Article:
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A recently published photograph illustrating this emphatic sentiment was emblazoned on a poster held by a middle-aged white woman at a protest rally.

From the image alone, it was obvious she and her fellow protesters seen in the periphery held the view of Critical Race Theory (“CRT”) as a method of purveying ideas which undergird the judgement of people by the colour of their skin. What got her to join or, possibly, to help orchestrate that protest? What was she thinking?

In actual fact, CRT is a perspective developed to surveil and to critically assess all assumptions on race — whether held by white or black people — with a view to determine their impact on society in the world of American jurisprudence. Had this woman in question done any reading on the subject? Or was she swayed, as it were, like a reed blown in a wind of controversy created by people running for public office with hidden agendas? If she had, what did she read? Was it gleaned from primary or from secondary sources?

Any genuine and objectively thorough research on CRT would have guided her to the truth of its origins and intent. Why then did she persist by lending an eager hand to propagate the notion that CRT was being taught to children in schools when it is, in fact, a highly technical subject taught only at the tertiary level and only to prospective legal practitioners?

Again, under the assumption that she was fully aware of all that, which children was she most concerned about as far as such opprobrious “racist” indoctrination is concerned — Black children, Latino children, Asian-American children, Native-American, Hawaiian children, or was she more concerned about White children?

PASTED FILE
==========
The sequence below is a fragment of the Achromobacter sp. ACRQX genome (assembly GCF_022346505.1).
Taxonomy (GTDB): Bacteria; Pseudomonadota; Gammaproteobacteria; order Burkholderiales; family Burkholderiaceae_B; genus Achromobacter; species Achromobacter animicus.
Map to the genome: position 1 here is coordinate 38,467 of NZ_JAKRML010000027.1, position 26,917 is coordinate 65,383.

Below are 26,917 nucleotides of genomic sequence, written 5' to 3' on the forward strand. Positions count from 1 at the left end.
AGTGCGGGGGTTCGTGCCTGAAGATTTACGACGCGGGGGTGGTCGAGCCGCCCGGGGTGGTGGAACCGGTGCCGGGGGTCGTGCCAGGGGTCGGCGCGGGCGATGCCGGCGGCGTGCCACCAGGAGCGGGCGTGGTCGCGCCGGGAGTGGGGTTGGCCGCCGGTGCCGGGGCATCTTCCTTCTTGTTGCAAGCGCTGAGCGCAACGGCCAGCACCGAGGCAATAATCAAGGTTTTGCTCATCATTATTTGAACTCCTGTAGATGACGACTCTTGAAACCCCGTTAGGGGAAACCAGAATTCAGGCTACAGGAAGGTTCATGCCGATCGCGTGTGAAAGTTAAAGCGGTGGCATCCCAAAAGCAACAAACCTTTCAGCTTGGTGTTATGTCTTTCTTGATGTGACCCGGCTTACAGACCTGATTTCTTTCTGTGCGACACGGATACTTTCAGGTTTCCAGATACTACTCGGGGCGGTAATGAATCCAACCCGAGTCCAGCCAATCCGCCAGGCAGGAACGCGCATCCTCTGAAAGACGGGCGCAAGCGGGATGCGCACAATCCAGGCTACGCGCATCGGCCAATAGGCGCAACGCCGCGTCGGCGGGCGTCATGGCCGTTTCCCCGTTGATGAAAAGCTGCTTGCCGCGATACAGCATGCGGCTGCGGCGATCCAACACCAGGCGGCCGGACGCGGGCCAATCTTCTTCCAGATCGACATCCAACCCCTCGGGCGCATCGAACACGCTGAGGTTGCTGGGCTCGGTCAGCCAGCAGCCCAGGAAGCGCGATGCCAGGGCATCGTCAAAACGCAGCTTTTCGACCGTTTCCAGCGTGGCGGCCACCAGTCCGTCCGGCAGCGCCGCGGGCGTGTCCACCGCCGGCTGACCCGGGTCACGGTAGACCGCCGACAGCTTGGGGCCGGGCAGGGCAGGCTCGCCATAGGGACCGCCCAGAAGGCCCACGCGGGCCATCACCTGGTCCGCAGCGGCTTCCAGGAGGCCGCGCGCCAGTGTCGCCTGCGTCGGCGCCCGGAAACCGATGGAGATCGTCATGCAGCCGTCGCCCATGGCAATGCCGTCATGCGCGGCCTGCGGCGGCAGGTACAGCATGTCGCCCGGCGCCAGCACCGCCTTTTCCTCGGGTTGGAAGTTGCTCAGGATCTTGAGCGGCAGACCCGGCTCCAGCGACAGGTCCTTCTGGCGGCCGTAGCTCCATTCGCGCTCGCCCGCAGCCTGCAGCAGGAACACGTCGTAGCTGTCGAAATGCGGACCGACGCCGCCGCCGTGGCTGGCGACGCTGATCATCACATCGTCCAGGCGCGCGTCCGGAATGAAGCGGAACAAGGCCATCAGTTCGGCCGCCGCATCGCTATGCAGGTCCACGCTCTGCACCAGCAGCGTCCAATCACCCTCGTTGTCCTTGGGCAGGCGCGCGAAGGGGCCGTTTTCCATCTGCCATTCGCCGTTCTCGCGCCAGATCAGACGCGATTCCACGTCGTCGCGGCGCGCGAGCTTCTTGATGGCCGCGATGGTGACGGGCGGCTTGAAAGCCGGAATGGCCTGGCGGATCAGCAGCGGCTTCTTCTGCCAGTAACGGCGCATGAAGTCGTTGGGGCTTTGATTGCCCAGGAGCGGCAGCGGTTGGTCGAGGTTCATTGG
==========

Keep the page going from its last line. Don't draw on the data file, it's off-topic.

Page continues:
Were the concepts of “race” and of “racism” purely abstract terminologies separated from the horrors of the American historical and contemporary social experiences as she saw them? If she was one to persist by saying that they are terms which are and which have always been applicable to all races within the American milieu, what then was the experience of white people with respect to racism? What forms did it take for them? Who were its perpetrators? How long did white people have to bear it? What social, psychological and physical injuries did they sustain? How does racism affect them today? How does it use the system to work against them? Which of their rights has been impaired by it?

Was the oppression and the exploitation brought on by racism that were exacted upon her people enshrined in the Constitution by the nation’s founding fathers? If so, to what end? As a result of such “missed-steps” on their part was the Constitution then later revisited and then revised in order to correct its “weaknesses” and to stop the wrongs and the hardships that were foisted upon white people? Was the Civil War waged over white people? What does history say on the matter? Did the 13th Amendment, for example, free white people from servitude? Did the 14th Amendment recognize them as citizens? If, so, from which period of US history did they not enjoy the right of citizenship? And, did the 15th Amendment give them the right to vote? Who or what was the obstacle to their suffrage?

As she is opposed to academic subjects on racism that might offend children or, strangely, that might make them feel guilty because of anything that their forebears might have done, what method does she propose, then, in order to teach a “painless history” — if there is, indeed, such a thing — of the US Constitution, with all its challenges and triumphs, without managing to offend their fragile sensibilities? And, aside from that, what shame do blacks and other minorities share in the nation’s racist past? How did their ancestors dirty their hands in that sordid affair, if in fact they ever did?

Could it be that she is one of those pushing the farce of a “race neutral” approach to everything? And, if so, what, essentially, is that world view? The consensus of many in the African-American community is that a “race neutral” approach is a call by white America to end inequality and oppression caused by their racism while they are still ahead in the race of life due to the handicaps that it placed on people of colour. It is a manoeuvre that maintains their unfair advantage. It is a “partial impartiality.” It is a pretext without a context. It is plausible deniability for their racist past, and one which makes the victims of their racism sound racist for daring to criticize them and to seek redress.